1. SusanJ

    I am preparing wedding shower invitations where there are 7 hostesses. Should I list the first and last name of every host, or simply state ‘hosted by family and dear friends’? Three are aunts of the bride, one is a cousin of the bride, and three are mothers of ladies in the bridal party. Any other suggestions? Please help!

    • Elizabeth

      If you can fit the names on the invitation, it would be better to list them by name. Even just their first names would be better than nothing.

      • I agree with Elizabeth that you should get those names on there! “Hostess 1, Hostess 2, Hostess 3, etc., etc., etc., etc., invite you to a shower in honor of ….”

        It’s not a typical invitation, but neither is having 7 hostesses!

    • Becky

      As both recipient of and participant in similar “gang” hosted parties, one way we have handled it is to use the simple “you are cordially invited….at the home of….. ” But then list the hosts at the bottom or elsewhere in whatever manner lends best to the design and layout of the invitation. If a phone number is listed for regrets or rsvp, then it is starred (*) and the corresponding host’s name is also starred (*), because it’s just nice to know who you’re calling. Example: RSVP: 555-1234* Hostesses or hosted by: Jane Doe, Mary Sue Smith* and Mae West. the asterisk is less than elegant, so if you have room for the name with the number, that would be better.

  2. Gail Ulrich

    If a family member wants to invite us to their child’s birthday party shouldn’t they do it by a paper invite, a phone call, face to face, or even a text message–not on Facebook when we aren’t friends with them on Facebook. I take that to mean they haven’t invited our family. Another family member takes that to mean that they can invite us instead of the parents of this child inviting us. I was also told by the other family member, that is how they (meaning anyone in today’s society) do things and these people were too busy to do another invite. I would like clarification on what society should do on invitations now. I thought Facebook is fine as long as you also invite the ones not on your Facebook some other way if you want them there. Thank you for providing some insight.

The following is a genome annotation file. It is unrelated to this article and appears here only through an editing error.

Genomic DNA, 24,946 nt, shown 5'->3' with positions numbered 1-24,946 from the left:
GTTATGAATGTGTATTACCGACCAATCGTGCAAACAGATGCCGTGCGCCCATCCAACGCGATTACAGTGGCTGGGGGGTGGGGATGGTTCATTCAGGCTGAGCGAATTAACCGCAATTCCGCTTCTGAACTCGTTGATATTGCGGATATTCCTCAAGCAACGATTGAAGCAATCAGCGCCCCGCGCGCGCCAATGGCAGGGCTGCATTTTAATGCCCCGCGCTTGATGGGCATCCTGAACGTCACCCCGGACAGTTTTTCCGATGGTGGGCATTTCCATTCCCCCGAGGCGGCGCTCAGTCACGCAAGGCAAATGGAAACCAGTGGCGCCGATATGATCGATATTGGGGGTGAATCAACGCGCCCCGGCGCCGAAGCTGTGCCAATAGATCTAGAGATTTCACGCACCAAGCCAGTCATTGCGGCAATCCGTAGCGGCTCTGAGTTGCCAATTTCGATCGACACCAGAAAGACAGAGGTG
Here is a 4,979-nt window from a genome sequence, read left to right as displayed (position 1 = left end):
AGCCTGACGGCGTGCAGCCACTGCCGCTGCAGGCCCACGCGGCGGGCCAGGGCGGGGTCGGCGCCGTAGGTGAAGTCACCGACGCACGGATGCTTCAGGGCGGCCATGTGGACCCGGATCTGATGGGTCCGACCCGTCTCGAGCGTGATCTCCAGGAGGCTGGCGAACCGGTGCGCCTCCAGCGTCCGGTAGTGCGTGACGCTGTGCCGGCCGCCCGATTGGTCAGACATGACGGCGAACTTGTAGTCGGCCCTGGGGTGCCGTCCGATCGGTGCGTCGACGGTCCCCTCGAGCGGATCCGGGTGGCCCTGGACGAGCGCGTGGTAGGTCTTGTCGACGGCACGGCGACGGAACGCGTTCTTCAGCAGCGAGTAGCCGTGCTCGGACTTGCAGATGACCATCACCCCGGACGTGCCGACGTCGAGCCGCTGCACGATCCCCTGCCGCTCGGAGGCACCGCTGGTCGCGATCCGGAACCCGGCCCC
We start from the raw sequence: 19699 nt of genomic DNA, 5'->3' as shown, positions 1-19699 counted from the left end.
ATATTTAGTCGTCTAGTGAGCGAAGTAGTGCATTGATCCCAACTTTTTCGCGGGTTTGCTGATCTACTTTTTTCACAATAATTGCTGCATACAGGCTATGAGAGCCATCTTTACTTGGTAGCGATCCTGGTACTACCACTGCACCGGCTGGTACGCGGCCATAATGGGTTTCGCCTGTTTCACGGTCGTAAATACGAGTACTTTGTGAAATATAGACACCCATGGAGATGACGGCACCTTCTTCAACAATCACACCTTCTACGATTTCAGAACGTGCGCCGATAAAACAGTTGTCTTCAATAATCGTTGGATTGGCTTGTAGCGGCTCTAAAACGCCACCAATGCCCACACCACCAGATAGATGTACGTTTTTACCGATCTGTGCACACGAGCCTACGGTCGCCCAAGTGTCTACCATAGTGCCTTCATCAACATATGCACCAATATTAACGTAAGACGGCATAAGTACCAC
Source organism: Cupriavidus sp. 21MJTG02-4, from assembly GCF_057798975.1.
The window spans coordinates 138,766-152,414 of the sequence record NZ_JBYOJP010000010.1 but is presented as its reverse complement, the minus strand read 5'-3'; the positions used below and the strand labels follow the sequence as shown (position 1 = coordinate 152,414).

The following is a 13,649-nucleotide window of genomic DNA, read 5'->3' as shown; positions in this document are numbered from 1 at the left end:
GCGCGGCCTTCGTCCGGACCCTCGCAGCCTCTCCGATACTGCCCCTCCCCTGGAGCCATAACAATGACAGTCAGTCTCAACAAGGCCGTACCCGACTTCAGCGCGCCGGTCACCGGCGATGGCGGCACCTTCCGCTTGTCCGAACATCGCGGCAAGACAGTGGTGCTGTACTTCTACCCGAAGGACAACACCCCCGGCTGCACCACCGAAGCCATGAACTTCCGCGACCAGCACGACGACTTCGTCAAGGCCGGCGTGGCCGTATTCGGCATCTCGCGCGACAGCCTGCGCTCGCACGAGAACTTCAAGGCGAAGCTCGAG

• Elizabeth

      Sorry, I was slightly confused by your post. So you were invited to a birthday party through the grapevine? The family throwing the party only did invites via Facebook, you are not on Facebook, and they didn’t bother to contact you any other way? So another third party relayed the invitation? If I have that right, I have to agree with you, it’s not a great policy or strategy to get people to attend one’s parties! I can’t see how sending an email or text message is so difficult…For whatever reason, though, this is how they prefer to operate. You can either attend the party, which must be pretty casual if they are not asking for RSVPs, or just not go. For the sake of family relationships, however, you may want to overlook the invitation weirdness.

    • Invitations should always come directly from the host. Facebook invitations are very popular, but anyone the host wishes to invite who is not on Facebook needs to issue invitations to those person in another way–and you listed quite a few options. “Too busy” is never an acceptable reason to abandon one’s manners!

    • Vanna Keiler

      I like Elizabeth’s answer, but wonder if, since no invitation was made to non-Facebook family members, that it was only for those meant to receive it. Were it me, I may feel awkward showing up if I was not directly invited, or sent an invite. However, depending on how close you are with the other family member doing the inviting, you may or may not want to contact them directly and ask if you can attend.

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